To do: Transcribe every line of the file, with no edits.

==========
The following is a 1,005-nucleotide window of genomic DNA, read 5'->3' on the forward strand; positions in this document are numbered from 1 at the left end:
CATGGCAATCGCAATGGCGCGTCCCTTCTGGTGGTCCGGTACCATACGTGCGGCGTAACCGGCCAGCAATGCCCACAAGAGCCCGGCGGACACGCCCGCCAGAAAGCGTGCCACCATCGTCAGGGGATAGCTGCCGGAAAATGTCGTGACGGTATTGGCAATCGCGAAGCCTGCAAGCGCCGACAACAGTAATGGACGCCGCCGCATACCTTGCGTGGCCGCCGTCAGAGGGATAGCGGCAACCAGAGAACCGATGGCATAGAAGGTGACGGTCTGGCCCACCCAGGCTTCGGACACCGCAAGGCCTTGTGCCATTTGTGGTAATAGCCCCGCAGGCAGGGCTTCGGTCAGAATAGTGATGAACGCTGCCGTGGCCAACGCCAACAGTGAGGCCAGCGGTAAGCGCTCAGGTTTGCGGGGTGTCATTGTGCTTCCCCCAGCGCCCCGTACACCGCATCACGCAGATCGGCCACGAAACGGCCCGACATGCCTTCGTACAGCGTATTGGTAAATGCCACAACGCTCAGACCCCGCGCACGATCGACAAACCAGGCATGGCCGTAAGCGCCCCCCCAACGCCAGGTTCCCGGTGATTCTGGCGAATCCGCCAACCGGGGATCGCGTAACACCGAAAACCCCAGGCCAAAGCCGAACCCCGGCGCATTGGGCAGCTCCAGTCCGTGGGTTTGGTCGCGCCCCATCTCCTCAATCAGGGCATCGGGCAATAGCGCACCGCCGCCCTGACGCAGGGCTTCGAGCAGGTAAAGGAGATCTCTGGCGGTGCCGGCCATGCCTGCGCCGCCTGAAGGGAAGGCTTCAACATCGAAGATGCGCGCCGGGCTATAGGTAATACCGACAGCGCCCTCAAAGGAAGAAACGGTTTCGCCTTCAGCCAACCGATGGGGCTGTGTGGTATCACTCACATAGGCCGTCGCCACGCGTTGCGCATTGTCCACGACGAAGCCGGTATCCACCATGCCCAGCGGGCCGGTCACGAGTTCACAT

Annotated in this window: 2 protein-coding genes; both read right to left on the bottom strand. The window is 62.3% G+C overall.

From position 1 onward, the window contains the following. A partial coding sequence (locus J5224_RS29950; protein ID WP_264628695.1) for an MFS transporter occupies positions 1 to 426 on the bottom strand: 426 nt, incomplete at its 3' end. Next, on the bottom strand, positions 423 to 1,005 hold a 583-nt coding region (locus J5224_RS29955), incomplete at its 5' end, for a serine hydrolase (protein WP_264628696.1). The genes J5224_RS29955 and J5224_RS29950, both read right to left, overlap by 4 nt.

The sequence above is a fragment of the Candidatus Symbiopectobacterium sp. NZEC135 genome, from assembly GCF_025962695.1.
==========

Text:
The following is a 1,005-nucleotide window of genomic DNA, read 5'->3' on the forward strand; positions in this document are numbered from 1 at the left end:
CATGGCAATCGCAATGGCGCGTCCCTTCTGGTGGTCCGGTACCATACGTGCGGCGTAACCGGCCAGCAATGCCCACAAGAGCCCGGCGGACACGCCCGCCAGAAAGCGTGCCACCATCGTCAGGGGATAGCTGCCGGAAAATGTCGTGACGGTATTGGCAATCGCGAAGCCTGCAAGCGCCGACAACAGTAATGGACGCCGCCGCATACCTTGCGTGGCCGCCGTCAGAGGGATAGCGGCAACCAGAGAACCGATGGCATAGAAGGTGACGGTCTGGCCCACCCAGGCTTCGGACACCGCAAGGCCTTGTGCCATTTGTGGTAATAGCCCCGCAGGCAGGGCTTCGGTCAGAATAGTGATGAACGCTGCCGTGGCCAACGCCAACAGTGAGGCCAGCGGTAAGCGCTCAGGTTTGCGGGGTGTCATTGTGCTTCCCCCAGCGCCCCGTACACCGCATCACGCAGATCGGCCACGAAACGGCCCGACATGCCTTCGTACAGCGTATTGGTAAATGCCACAACGCTCAGACCCCGCGCACGATCGACAAACCAGGCATGGCCGTAAGCGCCCCCCCAACGCCAGGTTCCCGGTGATTCTGGCGAATCCGCCAACCGGGGATCGCGTAACACCGAAAACCCCAGGCCAAAGCCGAACCCCGGCGCATTGGGCAGCTCCAGTCCGTGGGTTTGGTCGCGCCCCATCTCCTCAATCAGGGCATCGGGCAATAGCGCACCGCCGCCCTGACGCAGGGCTTCGAGCAGGTAAAGGAGATCTCTGGCGGTGCCGGCCATGCCTGCGCCGCCTGAAGGGAAGGCTTCAACATCGAAGATGCGCGCCGGGCTATAGGTAATACCGACAGCGCCCTCAAAGGAAGAAACGGTTTCGCCTTCAGCCAACCGATGGGGCTGTGTGGTATCACTCACATAGGCCGTCGCCACGCGTTGCGCATTGTCCACGACGAAGCCGGTATCCACCATGCCCAGCGGGCCGGTCACGAGTTCACAT

Annotated in this window: 2 protein-coding genes; both read right to left on the bottom strand. The window is 62.3% G+C overall.

From position 1 onward, the window contains the following. A partial coding sequence (locus J5224_RS29950; protein ID WP_264628695.1) for an MFS transporter occupies positions 1 to 426 on the bottom strand: 426 nt, incomplete at its 3' end. Next, on the bottom strand, positions 423 to 1,005 hold a 583-nt coding region (locus J5224_RS29955), incomplete at its 5' end, for a serine hydrolase (protein WP_264628696.1). The genes J5224_RS29955 and J5224_RS29950, both read right to left, overlap by 4 nt.

The sequence above is a fragment of the Candidatus Symbiopectobacterium sp. NZEC135 genome, from assembly GCF_025962695.1.